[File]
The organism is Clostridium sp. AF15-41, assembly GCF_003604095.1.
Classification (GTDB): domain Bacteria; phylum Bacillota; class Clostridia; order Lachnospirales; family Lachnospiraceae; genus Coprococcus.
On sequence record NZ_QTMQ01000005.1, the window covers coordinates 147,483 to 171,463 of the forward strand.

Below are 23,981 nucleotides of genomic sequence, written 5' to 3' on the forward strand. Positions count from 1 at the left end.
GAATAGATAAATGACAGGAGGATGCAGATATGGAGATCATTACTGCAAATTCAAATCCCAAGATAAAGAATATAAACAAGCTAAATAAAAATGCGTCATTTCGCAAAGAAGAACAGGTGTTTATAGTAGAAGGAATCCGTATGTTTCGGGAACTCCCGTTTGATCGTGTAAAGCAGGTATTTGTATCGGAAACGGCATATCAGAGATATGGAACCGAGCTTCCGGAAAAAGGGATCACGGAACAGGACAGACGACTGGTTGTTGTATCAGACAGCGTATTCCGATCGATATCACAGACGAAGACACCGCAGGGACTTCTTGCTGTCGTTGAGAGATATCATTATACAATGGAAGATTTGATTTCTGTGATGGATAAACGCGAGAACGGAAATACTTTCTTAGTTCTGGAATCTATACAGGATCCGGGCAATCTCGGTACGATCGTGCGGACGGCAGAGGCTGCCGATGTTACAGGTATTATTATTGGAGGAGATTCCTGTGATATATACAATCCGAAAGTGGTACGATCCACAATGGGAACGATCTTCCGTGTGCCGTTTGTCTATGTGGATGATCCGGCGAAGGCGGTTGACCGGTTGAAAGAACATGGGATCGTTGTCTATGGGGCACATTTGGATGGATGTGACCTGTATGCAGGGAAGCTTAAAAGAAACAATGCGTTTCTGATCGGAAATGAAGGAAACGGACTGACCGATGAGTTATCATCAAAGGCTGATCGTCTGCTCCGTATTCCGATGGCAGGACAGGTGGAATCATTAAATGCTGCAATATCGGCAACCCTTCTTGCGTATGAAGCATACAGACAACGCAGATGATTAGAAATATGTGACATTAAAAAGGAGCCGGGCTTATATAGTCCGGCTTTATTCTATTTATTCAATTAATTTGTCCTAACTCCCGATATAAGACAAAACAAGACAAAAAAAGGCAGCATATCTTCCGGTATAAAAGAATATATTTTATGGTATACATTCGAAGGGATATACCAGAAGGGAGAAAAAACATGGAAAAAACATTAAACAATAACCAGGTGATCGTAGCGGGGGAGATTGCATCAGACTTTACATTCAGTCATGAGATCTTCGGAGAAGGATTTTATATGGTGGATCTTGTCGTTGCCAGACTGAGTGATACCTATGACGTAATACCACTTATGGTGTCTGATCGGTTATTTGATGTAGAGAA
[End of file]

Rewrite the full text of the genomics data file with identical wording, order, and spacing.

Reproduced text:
The organism is Clostridium sp. AF15-41, assembly GCF_003604095.1.
Classification (GTDB): domain Bacteria; phylum Bacillota; class Clostridia; order Lachnospirales; family Lachnospiraceae; genus Coprococcus.
On sequence record NZ_QTMQ01000005.1, the window covers coordinates 147,483 to 171,463 of the forward strand.

Below are 23,981 nucleotides of genomic sequence, written 5' to 3' on the forward strand. Positions count from 1 at the left end.
GAATAGATAAATGACAGGAGGATGCAGATATGGAGATCATTACTGCAAATTCAAATCCCAAGATAAAGAATATAAACAAGCTAAATAAAAATGCGTCATTTCGCAAAGAAGAACAGGTGTTTATAGTAGAAGGAATCCGTATGTTTCGGGAACTCCCGTTTGATCGTGTAAAGCAGGTATTTGTATCGGAAACGGCATATCAGAGATATGGAACCGAGCTTCCGGAAAAAGGGATCACGGAACAGGACAGACGACTGGTTGTTGTATCAGACAGCGTATTCCGATCGATATCACAGACGAAGACACCGCAGGGACTTCTTGCTGTCGTTGAGAGATATCATTATACAATGGAAGATTTGATTTCTGTGATGGATAAACGCGAGAACGGAAATACTTTCTTAGTTCTGGAATCTATACAGGATCCGGGCAATCTCGGTACGATCGTGCGGACGGCAGAGGCTGCCGATGTTACAGGTATTATTATTGGAGGAGATTCCTGTGATATATACAATCCGAAAGTGGTACGATCCACAATGGGAACGATCTTCCGTGTGCCGTTTGTCTATGTGGATGATCCGGCGAAGGCGGTTGACCGGTTGAAAGAACATGGGATCGTTGTCTATGGGGCACATTTGGATGGATGTGACCTGTATGCAGGGAAGCTTAAAAGAAACAATGCGTTTCTGATCGGAAATGAAGGAAACGGACTGACCGATGAGTTATCATCAAAGGCTGATCGTCTGCTCCGTATTCCGATGGCAGGACAGGTGGAATCATTAAATGCTGCAATATCGGCAACCCTTCTTGCGTATGAAGCATACAGACAACGCAGATGATTAGAAATATGTGACATTAAAAAGGAGCCGGGCTTATATAGTCCGGCTTTATTCTATTTATTCAATTAATTTGTCCTAACTCCCGATATAAGACAAAACAAGACAAAAAAAGGCAGCATATCTTCCGGTATAAAAGAATATATTTTATGGTATACATTCGAAGGGATATACCAGAAGGGAGAAAAAACATGGAAAAAACATTAAACAATAACCAGGTGATCGTAGCGGGGGAGATTGCATCAGACTTTACATTCAGTCATGAGATCTTCGGAGAAGGATTTTATATGGTGGATCTTGTCGTTGCCAGACTGAGTGATACCTATGACGTAATACCACTTATGGTGTCTGATCGGTTATTTGATGTAGAGAA